ICP GETS POLITICAL WITH NEW EXHIBITIONS

Work from Edmund Clark: The Day the Music Died

Edmund Clark: The Day the Music Died
Then They Came For Me: Incarceration of Japanese Americans during World War II
Both through May 6th, 2018
ICP Museum: 250 Bowery, New York City

The International Center for Photography has two new recently-opened exhibitions on view, both exploring politically relevant subject matter. The first, “Edmund Clark: The Day the Music Died,” presents photographic, video and installation work focusing on the measures the United States deems necessary to protect citizens from the threat of international terrorism (in short, the War on Terror). It also explores the far-reaching effects of such methods of control on issues of security, secrecy, legality, and ethics. Organized by Director of Exhibitions and Collections Erin Barnett, this is Edmund Clark’s first major solo exhibition in the United States.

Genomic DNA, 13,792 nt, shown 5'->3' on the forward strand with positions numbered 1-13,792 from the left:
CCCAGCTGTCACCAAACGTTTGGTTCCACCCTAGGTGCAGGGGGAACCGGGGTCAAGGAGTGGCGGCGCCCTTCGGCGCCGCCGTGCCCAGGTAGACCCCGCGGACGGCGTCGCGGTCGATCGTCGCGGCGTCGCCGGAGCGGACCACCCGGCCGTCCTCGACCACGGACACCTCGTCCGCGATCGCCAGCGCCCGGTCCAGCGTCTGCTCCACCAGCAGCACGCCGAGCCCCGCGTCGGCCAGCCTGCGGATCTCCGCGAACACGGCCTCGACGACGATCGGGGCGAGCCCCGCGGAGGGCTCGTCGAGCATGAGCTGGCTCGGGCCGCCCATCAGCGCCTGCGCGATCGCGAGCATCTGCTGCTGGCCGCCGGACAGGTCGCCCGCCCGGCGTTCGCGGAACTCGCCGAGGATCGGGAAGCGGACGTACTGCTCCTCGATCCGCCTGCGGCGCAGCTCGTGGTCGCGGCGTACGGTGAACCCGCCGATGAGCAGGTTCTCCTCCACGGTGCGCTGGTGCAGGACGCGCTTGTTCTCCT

A 1942 photograph by Clem Albers featured in “Then They Came For Me: Incarceration of Japanese Americans during World War II”

The second, “Then They Came For Me: Incarceration of Japanese Americans during World War II,” examines President Franklin D. Roosevelt’s shocking decision to, in the name of national security, forcibly remove and imprison all people of Japanese ancestry without due process or other constitutional protections to which they were entitled. The exhibit features works by renowned photographers Dorothea Lange, Ansel Adams, and more documenting the eviction of Japanese Americans and permanent Japanese residents from their homes as well as their subsequent lives in incarceration camps. Also featured are photographs by incarcerated photographer Toyo Miyatake.

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